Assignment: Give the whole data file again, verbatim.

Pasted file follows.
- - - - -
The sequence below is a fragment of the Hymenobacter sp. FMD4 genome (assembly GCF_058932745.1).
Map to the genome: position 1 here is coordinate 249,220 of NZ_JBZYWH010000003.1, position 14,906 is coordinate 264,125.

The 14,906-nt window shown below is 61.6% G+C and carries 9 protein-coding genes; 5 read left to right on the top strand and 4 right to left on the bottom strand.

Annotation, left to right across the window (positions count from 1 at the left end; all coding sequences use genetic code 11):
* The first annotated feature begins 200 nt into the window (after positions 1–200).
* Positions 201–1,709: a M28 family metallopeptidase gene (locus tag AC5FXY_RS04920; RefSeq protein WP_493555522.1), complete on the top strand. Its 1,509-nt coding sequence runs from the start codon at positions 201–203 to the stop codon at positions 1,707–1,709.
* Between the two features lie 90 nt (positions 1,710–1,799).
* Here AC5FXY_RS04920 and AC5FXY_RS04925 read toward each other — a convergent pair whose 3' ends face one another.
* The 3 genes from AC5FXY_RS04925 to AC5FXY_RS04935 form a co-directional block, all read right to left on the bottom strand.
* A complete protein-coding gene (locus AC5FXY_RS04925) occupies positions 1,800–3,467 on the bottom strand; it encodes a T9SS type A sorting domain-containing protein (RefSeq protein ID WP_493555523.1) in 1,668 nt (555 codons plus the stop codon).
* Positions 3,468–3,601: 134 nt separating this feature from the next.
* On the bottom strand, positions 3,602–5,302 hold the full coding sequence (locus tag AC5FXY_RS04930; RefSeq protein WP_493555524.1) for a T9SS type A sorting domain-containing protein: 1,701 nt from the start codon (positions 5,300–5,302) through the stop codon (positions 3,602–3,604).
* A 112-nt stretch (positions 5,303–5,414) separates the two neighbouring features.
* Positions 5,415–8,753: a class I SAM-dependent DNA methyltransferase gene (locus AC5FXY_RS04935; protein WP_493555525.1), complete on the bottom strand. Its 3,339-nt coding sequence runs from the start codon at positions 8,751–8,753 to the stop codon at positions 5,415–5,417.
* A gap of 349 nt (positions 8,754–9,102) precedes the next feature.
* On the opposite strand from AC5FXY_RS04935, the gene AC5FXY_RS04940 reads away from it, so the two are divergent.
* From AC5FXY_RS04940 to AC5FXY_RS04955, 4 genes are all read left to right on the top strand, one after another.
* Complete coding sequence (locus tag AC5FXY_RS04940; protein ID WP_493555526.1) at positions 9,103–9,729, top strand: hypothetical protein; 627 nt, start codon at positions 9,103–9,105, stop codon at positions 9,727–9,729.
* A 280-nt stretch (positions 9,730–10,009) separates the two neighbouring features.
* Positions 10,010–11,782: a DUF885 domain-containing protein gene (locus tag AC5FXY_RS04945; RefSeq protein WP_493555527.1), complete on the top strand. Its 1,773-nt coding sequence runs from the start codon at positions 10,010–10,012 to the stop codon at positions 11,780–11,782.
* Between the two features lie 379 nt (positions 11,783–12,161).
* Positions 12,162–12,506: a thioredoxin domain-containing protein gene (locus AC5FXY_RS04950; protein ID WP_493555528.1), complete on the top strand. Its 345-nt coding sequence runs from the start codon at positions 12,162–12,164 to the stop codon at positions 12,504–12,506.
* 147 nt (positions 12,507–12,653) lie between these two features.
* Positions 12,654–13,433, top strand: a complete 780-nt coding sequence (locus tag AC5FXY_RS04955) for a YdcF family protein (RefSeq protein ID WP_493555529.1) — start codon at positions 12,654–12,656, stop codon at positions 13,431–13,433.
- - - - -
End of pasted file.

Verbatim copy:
The sequence below is a fragment of the Hymenobacter sp. FMD4 genome (assembly GCF_058932745.1).
Map to the genome: position 1 here is coordinate 249,220 of NZ_JBZYWH010000003.1, position 14,906 is coordinate 264,125.

The 14,906-nt window shown below is 61.6% G+C and carries 9 protein-coding genes; 5 read left to right on the top strand and 4 right to left on the bottom strand.

Annotation, left to right across the window (positions count from 1 at the left end; all coding sequences use genetic code 11):
* The first annotated feature begins 200 nt into the window (after positions 1–200).
* Positions 201–1,709: a M28 family metallopeptidase gene (locus tag AC5FXY_RS04920; RefSeq protein WP_493555522.1), complete on the top strand. Its 1,509-nt coding sequence runs from the start codon at positions 201–203 to the stop codon at positions 1,707–1,709.
* Between the two features lie 90 nt (positions 1,710–1,799).
* Here AC5FXY_RS04920 and AC5FXY_RS04925 read toward each other — a convergent pair whose 3' ends face one another.
* The 3 genes from AC5FXY_RS04925 to AC5FXY_RS04935 form a co-directional block, all read right to left on the bottom strand.
* A complete protein-coding gene (locus AC5FXY_RS04925) occupies positions 1,800–3,467 on the bottom strand; it encodes a T9SS type A sorting domain-containing protein (RefSeq protein ID WP_493555523.1) in 1,668 nt (555 codons plus the stop codon).
* Positions 3,468–3,601: 134 nt separating this feature from the next.
* On the bottom strand, positions 3,602–5,302 hold the full coding sequence (locus tag AC5FXY_RS04930; RefSeq protein WP_493555524.1) for a T9SS type A sorting domain-containing protein: 1,701 nt from the start codon (positions 5,300–5,302) through the stop codon (positions 3,602–3,604).
* A 112-nt stretch (positions 5,303–5,414) separates the two neighbouring features.
* Positions 5,415–8,753: a class I SAM-dependent DNA methyltransferase gene (locus AC5FXY_RS04935; protein WP_493555525.1), complete on the bottom strand. Its 3,339-nt coding sequence runs from the start codon at positions 8,751–8,753 to the stop codon at positions 5,415–5,417.
* A gap of 349 nt (positions 8,754–9,102) precedes the next feature.
* On the opposite strand from AC5FXY_RS04935, the gene AC5FXY_RS04940 reads away from it, so the two are divergent.
* From AC5FXY_RS04940 to AC5FXY_RS04955, 4 genes are all read left to right on the top strand, one after another.
* Complete coding sequence (locus tag AC5FXY_RS04940; protein ID WP_493555526.1) at positions 9,103–9,729, top strand: hypothetical protein; 627 nt, start codon at positions 9,103–9,105, stop codon at positions 9,727–9,729.
* A 280-nt stretch (positions 9,730–10,009) separates the two neighbouring features.
* Positions 10,010–11,782: a DUF885 domain-containing protein gene (locus tag AC5FXY_RS04945; RefSeq protein WP_493555527.1), complete on the top strand. Its 1,773-nt coding sequence runs from the start codon at positions 10,010–10,012 to the stop codon at positions 11,780–11,782.
* Between the two features lie 379 nt (positions 11,783–12,161).
* Positions 12,162–12,506: a thioredoxin domain-containing protein gene (locus AC5FXY_RS04950; protein ID WP_493555528.1), complete on the top strand. Its 345-nt coding sequence runs from the start codon at positions 12,162–12,164 to the stop codon at positions 12,504–12,506.
* 147 nt (positions 12,507–12,653) lie between these two features.
* Positions 12,654–13,433, top strand: a complete 780-nt coding sequence (locus tag AC5FXY_RS04955) for a YdcF family protein (RefSeq protein ID WP_493555529.1) — start codon at positions 12,654–12,656, stop codon at positions 13,431–13,433.